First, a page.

Thursday, June 28, 2012

Psalm 23, Do You Say It in Earnest?, Part 1

Ever since the age of five, my family has visited a particular stretch of beach located in North Carolina. Our very first week there my older sisters and I noticed and picked up everything: driftwood, broken shells, polished stones, and even dead crabs. I remember how loud I thought the ocean was and how looking straight down at the layers of waves—some coming, some going—made me dizzy. Decades later, my mom, dad, brother, sisters, and I, and our respective families travel out to that same beach every other year. We love it, but many of those details that once loudly called for our attention have been muffled. I realized this one summer as I was mindlessly throwing shells into the waves without caring if each one was a “keeper” or not. I believe that this is much the same way with familiar passages of the Bible. The first few times we encountered them we may have tried to scrutinize every word and connection, but after a while familiarity sets in and we find ourselves breezing through much treasured passages, losing out on new discoveries.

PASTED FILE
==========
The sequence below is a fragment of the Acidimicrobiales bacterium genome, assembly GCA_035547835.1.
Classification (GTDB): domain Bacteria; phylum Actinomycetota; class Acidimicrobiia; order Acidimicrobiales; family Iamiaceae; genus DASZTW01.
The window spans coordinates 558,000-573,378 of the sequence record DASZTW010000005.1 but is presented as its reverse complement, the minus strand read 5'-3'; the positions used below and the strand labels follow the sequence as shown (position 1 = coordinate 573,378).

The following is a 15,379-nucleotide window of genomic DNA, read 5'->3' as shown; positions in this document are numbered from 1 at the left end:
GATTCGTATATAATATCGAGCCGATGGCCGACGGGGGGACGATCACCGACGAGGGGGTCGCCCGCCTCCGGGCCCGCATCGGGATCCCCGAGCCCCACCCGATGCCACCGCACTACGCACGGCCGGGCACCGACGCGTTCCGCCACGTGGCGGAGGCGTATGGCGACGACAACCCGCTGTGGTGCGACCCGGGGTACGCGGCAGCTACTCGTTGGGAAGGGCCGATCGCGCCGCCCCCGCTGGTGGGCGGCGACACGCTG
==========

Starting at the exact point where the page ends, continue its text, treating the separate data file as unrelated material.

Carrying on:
Realizing this too common phenomenon, I tried to come up with a way to help my mind focus on the details of Psalm 23 (the well-known The Lord is my shepherd passage). John Calvin and Charles Spurgeon, in their commentaries on Psalm 23, note what an amazing and godly man David was to have written what he did. I asked myself, When I speak Psalm 23 aloud, in song or praise, do I speak it in earnest? Or, in other words, How truthful are the precious words of this Psalm when emanating from my mouth? I admit—sheepishly, may I say—that I was not all that pleased with my answer to that question. 

Nonetheless, this very question will serve as the backdrop for my next few meditations on Psalm 23, as we walk through the pastures and the valley with David and the Great Shepherd.

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